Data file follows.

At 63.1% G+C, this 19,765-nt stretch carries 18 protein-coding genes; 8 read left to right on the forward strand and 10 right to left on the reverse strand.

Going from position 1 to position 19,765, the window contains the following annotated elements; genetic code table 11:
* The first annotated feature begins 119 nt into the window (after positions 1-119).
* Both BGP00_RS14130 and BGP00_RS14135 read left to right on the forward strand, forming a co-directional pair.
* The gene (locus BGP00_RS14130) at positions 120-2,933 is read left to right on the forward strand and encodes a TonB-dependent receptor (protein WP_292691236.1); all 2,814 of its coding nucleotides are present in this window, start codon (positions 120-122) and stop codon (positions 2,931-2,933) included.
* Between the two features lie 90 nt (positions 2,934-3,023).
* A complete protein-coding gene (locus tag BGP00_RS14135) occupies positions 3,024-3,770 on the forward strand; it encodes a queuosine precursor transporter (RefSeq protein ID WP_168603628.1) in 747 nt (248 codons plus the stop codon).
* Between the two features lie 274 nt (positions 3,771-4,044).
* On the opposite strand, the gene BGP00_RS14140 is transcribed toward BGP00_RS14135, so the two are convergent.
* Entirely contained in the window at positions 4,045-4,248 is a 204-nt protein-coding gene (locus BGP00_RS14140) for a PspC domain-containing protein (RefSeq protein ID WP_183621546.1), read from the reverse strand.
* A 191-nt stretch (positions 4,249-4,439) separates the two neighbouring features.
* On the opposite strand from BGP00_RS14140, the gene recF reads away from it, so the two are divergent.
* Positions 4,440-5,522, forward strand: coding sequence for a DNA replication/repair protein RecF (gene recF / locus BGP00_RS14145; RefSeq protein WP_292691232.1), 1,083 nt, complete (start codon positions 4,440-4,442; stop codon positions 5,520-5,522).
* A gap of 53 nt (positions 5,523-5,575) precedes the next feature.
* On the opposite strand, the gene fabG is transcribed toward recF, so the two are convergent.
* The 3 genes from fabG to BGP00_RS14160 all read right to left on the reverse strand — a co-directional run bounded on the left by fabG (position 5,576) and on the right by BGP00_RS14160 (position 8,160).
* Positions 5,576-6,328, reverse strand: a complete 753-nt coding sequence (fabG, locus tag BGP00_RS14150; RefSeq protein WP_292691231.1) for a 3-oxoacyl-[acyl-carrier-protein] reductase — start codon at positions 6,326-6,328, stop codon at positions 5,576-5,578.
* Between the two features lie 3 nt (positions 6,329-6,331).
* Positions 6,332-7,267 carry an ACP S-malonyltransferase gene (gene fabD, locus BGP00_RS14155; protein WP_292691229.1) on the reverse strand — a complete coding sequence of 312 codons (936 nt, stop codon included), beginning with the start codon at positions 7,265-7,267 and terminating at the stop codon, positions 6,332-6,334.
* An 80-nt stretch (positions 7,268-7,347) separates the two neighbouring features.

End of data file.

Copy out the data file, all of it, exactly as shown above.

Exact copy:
At 63.1% G+C, this 19,765-nt stretch carries 18 protein-coding genes; 8 read left to right on the forward strand and 10 right to left on the reverse strand.

Going from position 1 to position 19,765, the window contains the following annotated elements; genetic code table 11:
* The first annotated feature begins 119 nt into the window (after positions 1-119).
* Both BGP00_RS14130 and BGP00_RS14135 read left to right on the forward strand, forming a co-directional pair.
* The gene (locus BGP00_RS14130) at positions 120-2,933 is read left to right on the forward strand and encodes a TonB-dependent receptor (protein WP_292691236.1); all 2,814 of its coding nucleotides are present in this window, start codon (positions 120-122) and stop codon (positions 2,931-2,933) included.
* Between the two features lie 90 nt (positions 2,934-3,023).
* A complete protein-coding gene (locus tag BGP00_RS14135) occupies positions 3,024-3,770 on the forward strand; it encodes a queuosine precursor transporter (RefSeq protein ID WP_168603628.1) in 747 nt (248 codons plus the stop codon).
* Between the two features lie 274 nt (positions 3,771-4,044).
* On the opposite strand, the gene BGP00_RS14140 is transcribed toward BGP00_RS14135, so the two are convergent.
* Entirely contained in the window at positions 4,045-4,248 is a 204-nt protein-coding gene (locus BGP00_RS14140) for a PspC domain-containing protein (RefSeq protein ID WP_183621546.1), read from the reverse strand.
* A 191-nt stretch (positions 4,249-4,439) separates the two neighbouring features.
* On the opposite strand from BGP00_RS14140, the gene recF reads away from it, so the two are divergent.
* Positions 4,440-5,522, forward strand: coding sequence for a DNA replication/repair protein RecF (gene recF / locus BGP00_RS14145; RefSeq protein WP_292691232.1), 1,083 nt, complete (start codon positions 4,440-4,442; stop codon positions 5,520-5,522).
* A gap of 53 nt (positions 5,523-5,575) precedes the next feature.
* On the opposite strand, the gene fabG is transcribed toward recF, so the two are convergent.
* The 3 genes from fabG to BGP00_RS14160 all read right to left on the reverse strand — a co-directional run bounded on the left by fabG (position 5,576) and on the right by BGP00_RS14160 (position 8,160).
* Positions 5,576-6,328, reverse strand: a complete 753-nt coding sequence (fabG, locus tag BGP00_RS14150; RefSeq protein WP_292691231.1) for a 3-oxoacyl-[acyl-carrier-protein] reductase — start codon at positions 6,326-6,328, stop codon at positions 5,576-5,578.
* Between the two features lie 3 nt (positions 6,329-6,331).
* Positions 6,332-7,267 carry an ACP S-malonyltransferase gene (gene fabD, locus BGP00_RS14155; protein WP_292691229.1) on the reverse strand — a complete coding sequence of 312 codons (936 nt, stop codon included), beginning with the start codon at positions 7,265-7,267 and terminating at the stop codon, positions 6,332-6,334.
* An 80-nt stretch (positions 7,268-7,347) separates the two neighbouring features.